Theresa May
Making it up as she goes along: Theresa May, reacts to photographers after walking to the wrong car after attending a Cabinet meeting at Downing Street on 12 July 2016 Carl Court/Getty Images

The Brexit referendum was a reality check. If the people feel that an institution no longer works for them, they are perfectly comfortable rejecting it. Even one as vast and consequential as the EU. That lesson demands that politicians focus more on the reality and concerns of ordinary people such as migration, creating growth and jobs, instead of the detached and abstract reality that tends to dominate these institutions.

The British have been among our closest friends and allies for as long as anyone can remember. We were strong supporters of UK's EU-membership bid in 1973 and have partnered on many important issues ever since, such as strengthening the internal market and reforming the European budget. Reports prior to the Brexit-referendum showed that The Netherlands would suffer more from a Brexit than most other EU-countries. The Netherlands was therefore disappointed with the result of the referendum.

Directly following the vote there were the usual suspects who saw more Europe as the only solution to the Brexit – as they do with every problem. On the other side, across Europe there were politicians who took this opportunity to plead for EU-exits of their own, including the Netherlands. Both groups of politicians are harmful to the broader support of the European Union, though only the latter does so intentionally.

We, the centre-right Liberal Party, want a European Union that solves real cross-border problems that people are facing and struggling with every single day, such as security, migration, international trade, and climate change. Our approach to European politics is not determined by an institutional vision of the EU, but by the needs of real people.

Among certain British politicians there are high expectations of the UK's future outside the EU. The question of course is whether those expectations are reasonable. The voting on the Brexit referendum resembled the choice of getting on an aeroplane without knowing its destination. Or worse, without even knowing if it has wings. Not until negotiations have started will we get an idea of what the UK will be like outside the EU, or what the EU will be like without the UK. I am pessimistic about the results of the negotiations, because I am afraid they will end up in a lose-lose situation, for several reasons.

Unpreparedness, on top of the divergence in Theresa May's own party, does not promise a good outcome for the Brits or for the EU.

During its EU Membership, the UK has been very pragmatic, always making cost-benefit analyses and also often therefore opting-out. I'm not sure if the UK takes into account that other Member States have a different mentality towards the EU, one that transcends the consideration of merely economic costs and benefits.A country like Germany, for example, is not only in the EU to sell as many BMWs as possible, but also because it wants to keep the EU-27 together for historical reasons.

Not only in Germany, but also in other countries, political groups are on the rise that want their country to leave the EU. The current governments of these countries might be politically motivated not to give the UK a good deal, even if it is against their own economic interests. Giving the UK a good deal would be giving tailwind to these groups. This could explain why the EU is represented during the negotiations by politicians from Brussels who seem to take the result of the Brexit referendum almost personally.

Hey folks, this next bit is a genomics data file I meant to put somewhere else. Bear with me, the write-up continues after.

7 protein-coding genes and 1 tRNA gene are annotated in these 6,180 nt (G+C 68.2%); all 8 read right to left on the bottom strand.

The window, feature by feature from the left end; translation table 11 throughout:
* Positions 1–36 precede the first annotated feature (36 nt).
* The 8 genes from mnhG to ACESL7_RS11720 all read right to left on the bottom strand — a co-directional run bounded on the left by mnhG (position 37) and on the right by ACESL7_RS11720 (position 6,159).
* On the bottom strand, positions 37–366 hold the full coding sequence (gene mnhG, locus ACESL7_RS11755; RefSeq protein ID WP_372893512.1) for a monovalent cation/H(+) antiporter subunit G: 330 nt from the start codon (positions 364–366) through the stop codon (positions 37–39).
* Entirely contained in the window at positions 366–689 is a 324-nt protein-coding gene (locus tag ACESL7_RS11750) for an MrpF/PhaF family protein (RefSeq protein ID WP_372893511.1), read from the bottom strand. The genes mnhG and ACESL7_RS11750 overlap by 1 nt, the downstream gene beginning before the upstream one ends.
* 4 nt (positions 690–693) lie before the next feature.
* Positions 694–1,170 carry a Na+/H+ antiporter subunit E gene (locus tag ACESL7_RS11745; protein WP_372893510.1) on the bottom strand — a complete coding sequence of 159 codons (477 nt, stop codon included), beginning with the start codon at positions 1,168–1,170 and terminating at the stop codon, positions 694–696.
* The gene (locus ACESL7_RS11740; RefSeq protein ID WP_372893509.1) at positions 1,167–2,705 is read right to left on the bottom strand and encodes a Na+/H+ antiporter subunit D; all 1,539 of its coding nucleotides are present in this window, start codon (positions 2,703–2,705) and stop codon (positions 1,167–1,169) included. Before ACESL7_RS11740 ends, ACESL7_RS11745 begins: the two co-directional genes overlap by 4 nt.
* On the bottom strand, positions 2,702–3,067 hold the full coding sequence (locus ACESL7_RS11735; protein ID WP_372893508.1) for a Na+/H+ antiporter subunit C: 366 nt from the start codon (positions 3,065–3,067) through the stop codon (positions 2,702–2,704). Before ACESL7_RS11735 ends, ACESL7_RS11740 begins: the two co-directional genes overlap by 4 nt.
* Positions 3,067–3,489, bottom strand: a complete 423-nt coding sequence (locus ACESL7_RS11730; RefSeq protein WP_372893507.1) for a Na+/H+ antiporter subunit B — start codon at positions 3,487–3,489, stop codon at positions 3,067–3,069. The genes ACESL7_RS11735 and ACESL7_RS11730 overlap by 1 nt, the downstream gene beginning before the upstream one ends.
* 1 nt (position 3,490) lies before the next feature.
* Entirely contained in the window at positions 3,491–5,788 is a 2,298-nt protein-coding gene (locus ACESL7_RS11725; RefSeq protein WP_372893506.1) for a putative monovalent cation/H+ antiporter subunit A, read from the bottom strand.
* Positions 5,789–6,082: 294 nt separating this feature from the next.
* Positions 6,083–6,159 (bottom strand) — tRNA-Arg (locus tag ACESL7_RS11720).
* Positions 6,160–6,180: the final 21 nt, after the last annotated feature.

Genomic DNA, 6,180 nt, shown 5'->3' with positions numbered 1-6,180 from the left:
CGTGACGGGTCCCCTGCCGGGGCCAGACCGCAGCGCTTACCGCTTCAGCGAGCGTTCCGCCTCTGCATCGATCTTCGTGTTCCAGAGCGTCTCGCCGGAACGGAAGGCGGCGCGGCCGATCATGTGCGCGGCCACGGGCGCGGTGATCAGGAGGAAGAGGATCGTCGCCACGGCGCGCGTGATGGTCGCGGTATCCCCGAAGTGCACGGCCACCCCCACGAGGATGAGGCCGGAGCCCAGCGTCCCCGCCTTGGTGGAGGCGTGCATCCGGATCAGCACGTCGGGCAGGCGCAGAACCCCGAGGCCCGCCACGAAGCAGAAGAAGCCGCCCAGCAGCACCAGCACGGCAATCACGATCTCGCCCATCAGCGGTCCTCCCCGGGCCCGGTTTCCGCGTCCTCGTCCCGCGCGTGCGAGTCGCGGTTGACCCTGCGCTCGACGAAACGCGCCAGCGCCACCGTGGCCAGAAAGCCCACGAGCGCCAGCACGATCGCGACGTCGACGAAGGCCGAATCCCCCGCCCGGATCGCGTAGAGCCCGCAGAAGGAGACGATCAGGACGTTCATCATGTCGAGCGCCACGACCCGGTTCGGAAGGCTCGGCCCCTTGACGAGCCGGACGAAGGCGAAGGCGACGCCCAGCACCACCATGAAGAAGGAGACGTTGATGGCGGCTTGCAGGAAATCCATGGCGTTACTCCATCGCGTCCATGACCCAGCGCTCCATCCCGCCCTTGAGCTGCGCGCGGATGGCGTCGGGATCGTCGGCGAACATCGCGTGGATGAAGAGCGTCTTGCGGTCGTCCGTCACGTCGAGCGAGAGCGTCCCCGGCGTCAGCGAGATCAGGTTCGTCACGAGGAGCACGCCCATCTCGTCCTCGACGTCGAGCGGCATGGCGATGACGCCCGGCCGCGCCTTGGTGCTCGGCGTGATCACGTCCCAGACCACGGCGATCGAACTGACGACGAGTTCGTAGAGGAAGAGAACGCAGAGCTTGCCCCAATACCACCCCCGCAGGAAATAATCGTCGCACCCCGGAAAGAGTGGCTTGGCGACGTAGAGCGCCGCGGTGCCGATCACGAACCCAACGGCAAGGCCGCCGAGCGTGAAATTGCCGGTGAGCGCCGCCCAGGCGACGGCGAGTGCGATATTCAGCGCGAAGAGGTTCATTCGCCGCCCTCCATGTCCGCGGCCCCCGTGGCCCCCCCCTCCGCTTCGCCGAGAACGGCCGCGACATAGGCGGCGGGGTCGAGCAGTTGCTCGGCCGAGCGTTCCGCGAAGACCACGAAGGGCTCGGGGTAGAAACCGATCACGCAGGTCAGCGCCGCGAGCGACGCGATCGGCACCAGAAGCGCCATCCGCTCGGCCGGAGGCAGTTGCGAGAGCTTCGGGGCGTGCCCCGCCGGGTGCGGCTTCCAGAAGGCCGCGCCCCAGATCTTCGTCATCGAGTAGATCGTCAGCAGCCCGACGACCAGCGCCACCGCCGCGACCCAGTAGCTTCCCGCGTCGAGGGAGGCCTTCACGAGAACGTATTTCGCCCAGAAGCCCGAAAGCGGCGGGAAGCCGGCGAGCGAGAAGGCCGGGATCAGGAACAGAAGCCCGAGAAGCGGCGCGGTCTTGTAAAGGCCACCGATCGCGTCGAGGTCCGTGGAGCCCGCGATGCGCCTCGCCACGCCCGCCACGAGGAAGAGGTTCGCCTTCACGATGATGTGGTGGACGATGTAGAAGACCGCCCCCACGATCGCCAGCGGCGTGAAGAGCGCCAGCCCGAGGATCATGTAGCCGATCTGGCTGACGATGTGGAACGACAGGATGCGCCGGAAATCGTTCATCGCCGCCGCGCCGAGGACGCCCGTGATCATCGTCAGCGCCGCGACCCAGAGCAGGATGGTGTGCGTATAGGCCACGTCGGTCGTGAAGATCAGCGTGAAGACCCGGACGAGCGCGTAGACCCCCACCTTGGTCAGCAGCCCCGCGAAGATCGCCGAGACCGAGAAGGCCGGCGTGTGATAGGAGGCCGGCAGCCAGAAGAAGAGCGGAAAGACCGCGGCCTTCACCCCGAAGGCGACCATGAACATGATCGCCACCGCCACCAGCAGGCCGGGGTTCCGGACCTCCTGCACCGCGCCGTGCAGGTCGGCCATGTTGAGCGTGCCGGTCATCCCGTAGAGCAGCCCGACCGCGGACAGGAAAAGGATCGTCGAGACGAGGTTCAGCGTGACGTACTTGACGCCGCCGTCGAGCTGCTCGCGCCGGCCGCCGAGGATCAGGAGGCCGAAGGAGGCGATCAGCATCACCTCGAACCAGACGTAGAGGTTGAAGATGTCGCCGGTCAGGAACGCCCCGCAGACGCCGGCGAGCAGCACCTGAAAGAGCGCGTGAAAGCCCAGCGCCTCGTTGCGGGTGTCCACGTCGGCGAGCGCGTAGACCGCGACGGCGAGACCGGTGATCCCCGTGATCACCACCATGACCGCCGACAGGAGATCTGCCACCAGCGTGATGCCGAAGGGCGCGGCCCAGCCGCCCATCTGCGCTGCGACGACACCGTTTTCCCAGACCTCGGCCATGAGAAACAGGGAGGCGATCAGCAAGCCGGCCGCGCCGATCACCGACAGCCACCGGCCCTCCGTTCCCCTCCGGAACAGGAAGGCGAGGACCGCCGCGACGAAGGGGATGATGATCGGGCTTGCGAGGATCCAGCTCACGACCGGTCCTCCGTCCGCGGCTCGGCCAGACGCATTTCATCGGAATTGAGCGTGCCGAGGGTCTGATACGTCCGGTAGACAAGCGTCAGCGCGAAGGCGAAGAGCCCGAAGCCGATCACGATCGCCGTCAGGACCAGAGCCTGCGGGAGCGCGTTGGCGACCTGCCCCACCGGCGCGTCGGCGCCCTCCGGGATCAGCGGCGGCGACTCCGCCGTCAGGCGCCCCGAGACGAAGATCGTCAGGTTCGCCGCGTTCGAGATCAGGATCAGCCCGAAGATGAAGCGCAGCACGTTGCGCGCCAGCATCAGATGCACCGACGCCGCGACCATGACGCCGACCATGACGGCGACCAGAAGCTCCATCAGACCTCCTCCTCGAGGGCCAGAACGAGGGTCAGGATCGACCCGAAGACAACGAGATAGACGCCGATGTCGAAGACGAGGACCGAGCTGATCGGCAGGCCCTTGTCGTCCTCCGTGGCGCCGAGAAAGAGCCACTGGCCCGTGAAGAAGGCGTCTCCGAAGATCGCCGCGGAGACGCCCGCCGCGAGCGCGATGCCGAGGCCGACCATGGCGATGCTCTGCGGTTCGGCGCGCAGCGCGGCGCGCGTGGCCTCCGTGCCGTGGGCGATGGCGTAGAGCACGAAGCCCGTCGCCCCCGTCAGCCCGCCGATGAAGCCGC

The UK government seems to want to take back control over migration and to take back its legislative autonomy. That is only possible in a so-called "hard Brexit". The Brits, renowned as tough negotiators, are likely to be able to suffer the consequences even if negotiations lead to a hard and painful deal.

British departure from the European Union will leave a power vacuum in Europe, that other countries will fight to fill. The European negotiation after triggering Article 50 will perhaps be less about the Brexit itself and more about establishing a new balance of powers in the EU.

Furthermore, Article 50 was not intended to make life easy for Member States that want to leave. My political party agrees with the Council and the Commission that for the negotiations to start, it is up to the Brits to take the first step and to invoke the Article. Prime Minister May seems to be pressured by members of her own party into making rushed judgements.

By setting the end of March as the deadline for triggering Article 50, the UK has placed itself in a weaker bargaining position. The British PM not only needs to negotiate Brexit in Brussels but also in her own party. To be honest, I have the impression that the UK, at this moment, does not have a negotiating strategy whatsoever. By entering the negotiations unprepared and with no strategy, the UK will most likely lose momentum and crucial time that it needs in order to secure a good exit deal. This unpreparedness, on top of the divergence in the PM's own party, does not promise a good outcome for the Brits or for the EU.

Of course nothing is certain yet, but all these variables could lead to a lose-lose situation. The challenge is to keep the damage as limited as possible. In any case I expect – regretfully – that the Brexit negotiations will take a lot of energy and manpower which now cannot be used in solving the big cross-border problems the EU and our people face.

For now, we are waiting for the UK to develop a realistic approach towards the upcoming negotiations. This will be in the interest of both the UK and the EU.

Anne Mulder is European Affairs Spokesman for the VVD, the centre-right Liberal Party in the Netherlands. This is an article from Bright Blue's latest magazine "The End of Establishment?"